Animals also generally exhibit positive space. Their shapes, after all, come about through a struggle among different tradeoffs that have been “learned” by each species over four and a half billion years. But whether you look at the leg of a turtle, the leg of a turkey, or the leg of a polar bear, you will see positive space. The shapes are quite different because their histories are quite different. But in every case, the shape is determined by the history and each of those histories is the same length — 4.5 billion years. The fact that each of these shapes comes about through the dance of trying to survive and thrive in all their various habitats makes every one of them beautiful in its own right — even those whom most of us don’t particularly like to interact with such as rattlesnakes or lions. Even if we don’t wish to come face to face with a lion or grizzly bear we do recognize their beauty. And, I would claim that as those animals walk through any landscape, they will not only exhibit their own positive shape; they will also enhance the positivity of the shape around where they are walking. Think how many times photographers and painters have put an animal in the foreground of a landscape! Of course, doing so makes the scene immediately more living, more interesting, and more beautiful.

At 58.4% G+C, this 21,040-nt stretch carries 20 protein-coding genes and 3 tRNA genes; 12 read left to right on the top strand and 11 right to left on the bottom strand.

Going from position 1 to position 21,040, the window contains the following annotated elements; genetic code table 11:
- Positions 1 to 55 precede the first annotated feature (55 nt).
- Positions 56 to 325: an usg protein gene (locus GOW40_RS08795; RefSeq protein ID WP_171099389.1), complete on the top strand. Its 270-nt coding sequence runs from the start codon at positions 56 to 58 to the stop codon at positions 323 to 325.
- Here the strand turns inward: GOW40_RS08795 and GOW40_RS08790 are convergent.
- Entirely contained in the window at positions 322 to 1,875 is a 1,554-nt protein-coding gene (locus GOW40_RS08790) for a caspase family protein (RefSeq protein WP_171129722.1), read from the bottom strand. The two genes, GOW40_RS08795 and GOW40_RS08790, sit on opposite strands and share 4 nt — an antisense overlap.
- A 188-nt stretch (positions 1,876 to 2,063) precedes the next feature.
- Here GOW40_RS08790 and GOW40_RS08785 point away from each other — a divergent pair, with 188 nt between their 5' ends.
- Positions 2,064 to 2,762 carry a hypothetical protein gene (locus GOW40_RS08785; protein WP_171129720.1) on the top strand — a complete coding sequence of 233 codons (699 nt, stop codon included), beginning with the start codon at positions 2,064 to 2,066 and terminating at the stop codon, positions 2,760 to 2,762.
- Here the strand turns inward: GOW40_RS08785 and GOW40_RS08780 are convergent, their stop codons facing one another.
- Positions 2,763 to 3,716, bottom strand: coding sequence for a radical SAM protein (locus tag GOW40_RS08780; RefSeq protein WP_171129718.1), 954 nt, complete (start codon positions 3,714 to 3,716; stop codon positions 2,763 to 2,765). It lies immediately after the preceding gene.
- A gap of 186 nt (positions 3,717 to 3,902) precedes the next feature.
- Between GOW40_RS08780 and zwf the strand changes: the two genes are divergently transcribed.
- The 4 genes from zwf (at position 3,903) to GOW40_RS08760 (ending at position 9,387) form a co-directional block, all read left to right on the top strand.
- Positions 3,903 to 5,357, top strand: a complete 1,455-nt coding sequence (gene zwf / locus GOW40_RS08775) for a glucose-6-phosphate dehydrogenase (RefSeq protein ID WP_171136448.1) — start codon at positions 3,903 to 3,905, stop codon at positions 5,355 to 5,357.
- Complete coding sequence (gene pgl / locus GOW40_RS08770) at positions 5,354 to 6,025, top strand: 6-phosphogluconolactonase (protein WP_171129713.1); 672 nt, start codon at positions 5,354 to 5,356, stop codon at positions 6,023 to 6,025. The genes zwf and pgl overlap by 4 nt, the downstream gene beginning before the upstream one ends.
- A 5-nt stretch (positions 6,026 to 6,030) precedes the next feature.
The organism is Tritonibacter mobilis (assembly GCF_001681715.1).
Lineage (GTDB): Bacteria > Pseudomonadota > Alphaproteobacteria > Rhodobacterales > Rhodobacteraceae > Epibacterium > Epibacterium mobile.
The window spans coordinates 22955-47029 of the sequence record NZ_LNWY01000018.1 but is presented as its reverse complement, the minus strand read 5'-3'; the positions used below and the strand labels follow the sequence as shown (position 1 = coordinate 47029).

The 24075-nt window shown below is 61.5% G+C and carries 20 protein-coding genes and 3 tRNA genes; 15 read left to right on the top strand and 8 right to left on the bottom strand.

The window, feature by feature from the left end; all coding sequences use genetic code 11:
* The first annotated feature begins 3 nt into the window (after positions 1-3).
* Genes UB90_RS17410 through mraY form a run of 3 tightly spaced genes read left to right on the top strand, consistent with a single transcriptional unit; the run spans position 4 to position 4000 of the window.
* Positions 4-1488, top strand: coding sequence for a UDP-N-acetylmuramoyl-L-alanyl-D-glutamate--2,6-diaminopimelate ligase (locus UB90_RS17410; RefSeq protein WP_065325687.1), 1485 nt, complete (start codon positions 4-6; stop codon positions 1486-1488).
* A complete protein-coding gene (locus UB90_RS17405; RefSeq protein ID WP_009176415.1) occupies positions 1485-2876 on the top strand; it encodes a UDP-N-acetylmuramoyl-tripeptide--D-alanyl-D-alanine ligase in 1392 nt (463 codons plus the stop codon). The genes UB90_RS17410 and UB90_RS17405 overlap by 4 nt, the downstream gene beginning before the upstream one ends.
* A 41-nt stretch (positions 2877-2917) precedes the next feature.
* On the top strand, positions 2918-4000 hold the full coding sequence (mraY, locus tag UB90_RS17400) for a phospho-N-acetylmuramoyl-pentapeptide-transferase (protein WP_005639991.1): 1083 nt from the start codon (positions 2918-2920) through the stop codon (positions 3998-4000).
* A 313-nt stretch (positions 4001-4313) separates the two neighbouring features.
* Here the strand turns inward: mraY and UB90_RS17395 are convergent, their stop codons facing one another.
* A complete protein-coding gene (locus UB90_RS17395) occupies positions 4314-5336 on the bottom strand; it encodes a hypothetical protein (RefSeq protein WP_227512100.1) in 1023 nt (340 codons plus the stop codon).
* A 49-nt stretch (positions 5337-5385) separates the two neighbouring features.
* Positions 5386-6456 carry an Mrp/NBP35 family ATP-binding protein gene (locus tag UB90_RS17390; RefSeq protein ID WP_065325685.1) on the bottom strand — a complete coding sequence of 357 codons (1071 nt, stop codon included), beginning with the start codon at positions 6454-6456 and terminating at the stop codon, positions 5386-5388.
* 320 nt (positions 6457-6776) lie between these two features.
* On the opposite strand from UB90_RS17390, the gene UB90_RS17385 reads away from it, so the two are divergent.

What does this have to do with the user’s experience on a computing device? I would have to say that most interfaces on most devices do not do a lot to bring the interface “alive” including having positive space. The tool bar icons on this version of my Mac are very slightly “bulging” like a living cell (or kernel of corn). Even more subtly, the windows have slightly rounded corners.
It’s an entirely different story with many games though. It seems to me that some of the game artists are among the best artists in the world. They have created many very beautiful games. Could they be more beautiful still if game designers consciously thought about using Christopher Alexander’s “Properties” in general, and “Positive Space” in particular? I think so, but for many games, such as Horizon Zero Dawn, many of the elements are copied so closely from nature that aspects such as “Positive Space” are mostly already taken care of by evolutionary bias toward the beautiful. (Yes, I do think there is such a bias, but it will have to be the subject of a different post.)
What about other applications and systems? Do you think you’ve seen good examples of “Positive Space” in such systems? How could you see incorporating “Positive Space” in UX?